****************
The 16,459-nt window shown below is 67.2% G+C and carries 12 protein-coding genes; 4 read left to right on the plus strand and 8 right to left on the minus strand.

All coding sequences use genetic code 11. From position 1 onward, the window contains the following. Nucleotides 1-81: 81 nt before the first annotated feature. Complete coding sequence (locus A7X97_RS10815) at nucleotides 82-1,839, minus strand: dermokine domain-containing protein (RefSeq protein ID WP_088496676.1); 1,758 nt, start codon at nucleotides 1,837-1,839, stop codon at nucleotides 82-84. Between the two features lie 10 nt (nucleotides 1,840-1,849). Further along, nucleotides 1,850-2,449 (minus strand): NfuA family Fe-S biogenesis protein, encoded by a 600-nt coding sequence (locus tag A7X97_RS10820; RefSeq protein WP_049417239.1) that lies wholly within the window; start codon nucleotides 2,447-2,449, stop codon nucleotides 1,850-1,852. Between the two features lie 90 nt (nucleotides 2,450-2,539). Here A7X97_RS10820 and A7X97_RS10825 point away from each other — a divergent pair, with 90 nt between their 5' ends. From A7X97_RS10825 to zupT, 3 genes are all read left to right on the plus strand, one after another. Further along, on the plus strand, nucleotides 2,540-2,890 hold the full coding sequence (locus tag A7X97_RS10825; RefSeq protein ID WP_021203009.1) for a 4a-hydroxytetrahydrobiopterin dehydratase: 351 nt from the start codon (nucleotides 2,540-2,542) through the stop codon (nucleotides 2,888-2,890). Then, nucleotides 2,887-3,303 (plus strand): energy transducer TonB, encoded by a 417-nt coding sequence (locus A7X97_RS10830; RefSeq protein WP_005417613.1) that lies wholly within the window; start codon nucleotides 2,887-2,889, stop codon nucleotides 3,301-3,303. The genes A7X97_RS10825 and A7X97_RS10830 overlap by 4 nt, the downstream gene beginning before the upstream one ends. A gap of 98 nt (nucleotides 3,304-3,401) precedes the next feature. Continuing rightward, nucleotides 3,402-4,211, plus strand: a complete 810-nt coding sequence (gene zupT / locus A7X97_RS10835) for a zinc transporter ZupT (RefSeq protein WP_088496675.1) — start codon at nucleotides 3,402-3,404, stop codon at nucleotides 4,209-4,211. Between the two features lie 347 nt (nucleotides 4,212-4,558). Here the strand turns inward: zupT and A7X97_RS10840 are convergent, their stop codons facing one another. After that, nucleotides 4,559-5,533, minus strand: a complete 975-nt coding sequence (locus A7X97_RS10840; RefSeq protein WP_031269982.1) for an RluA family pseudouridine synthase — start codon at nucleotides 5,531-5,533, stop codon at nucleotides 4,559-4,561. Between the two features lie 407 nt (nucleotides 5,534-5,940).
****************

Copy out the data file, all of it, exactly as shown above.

The 16,459-nt window shown below is 67.2% G+C and carries 12 protein-coding genes; 4 read left to right on the plus strand and 8 right to left on the minus strand.

All coding sequences use genetic code 11. From position 1 onward, the window contains the following. Nucleotides 1-81: 81 nt before the first annotated feature. Complete coding sequence (locus A7X97_RS10815) at nucleotides 82-1,839, minus strand: dermokine domain-containing protein (RefSeq protein ID WP_088496676.1); 1,758 nt, start codon at nucleotides 1,837-1,839, stop codon at nucleotides 82-84. Between the two features lie 10 nt (nucleotides 1,840-1,849). Further along, nucleotides 1,850-2,449 (minus strand): NfuA family Fe-S biogenesis protein, encoded by a 600-nt coding sequence (locus tag A7X97_RS10820; RefSeq protein WP_049417239.1) that lies wholly within the window; start codon nucleotides 2,447-2,449, stop codon nucleotides 1,850-1,852. Between the two features lie 90 nt (nucleotides 2,450-2,539). Here A7X97_RS10820 and A7X97_RS10825 point away from each other — a divergent pair, with 90 nt between their 5' ends. From A7X97_RS10825 to zupT, 3 genes are all read left to right on the plus strand, one after another. Further along, on the plus strand, nucleotides 2,540-2,890 hold the full coding sequence (locus tag A7X97_RS10825; RefSeq protein ID WP_021203009.1) for a 4a-hydroxytetrahydrobiopterin dehydratase: 351 nt from the start codon (nucleotides 2,540-2,542) through the stop codon (nucleotides 2,888-2,890). Then, nucleotides 2,887-3,303 (plus strand): energy transducer TonB, encoded by a 417-nt coding sequence (locus A7X97_RS10830; RefSeq protein WP_005417613.1) that lies wholly within the window; start codon nucleotides 2,887-2,889, stop codon nucleotides 3,301-3,303. The genes A7X97_RS10825 and A7X97_RS10830 overlap by 4 nt, the downstream gene beginning before the upstream one ends. A gap of 98 nt (nucleotides 3,304-3,401) precedes the next feature. Continuing rightward, nucleotides 3,402-4,211, plus strand: a complete 810-nt coding sequence (gene zupT / locus A7X97_RS10835) for a zinc transporter ZupT (RefSeq protein WP_088496675.1) — start codon at nucleotides 3,402-3,404, stop codon at nucleotides 4,209-4,211. Between the two features lie 347 nt (nucleotides 4,212-4,558). Here the strand turns inward: zupT and A7X97_RS10840 are convergent, their stop codons facing one another. After that, nucleotides 4,559-5,533, minus strand: a complete 975-nt coding sequence (locus A7X97_RS10840; RefSeq protein WP_031269982.1) for an RluA family pseudouridine synthase — start codon at nucleotides 5,531-5,533, stop codon at nucleotides 4,559-4,561. Between the two features lie 407 nt (nucleotides 5,534-5,940).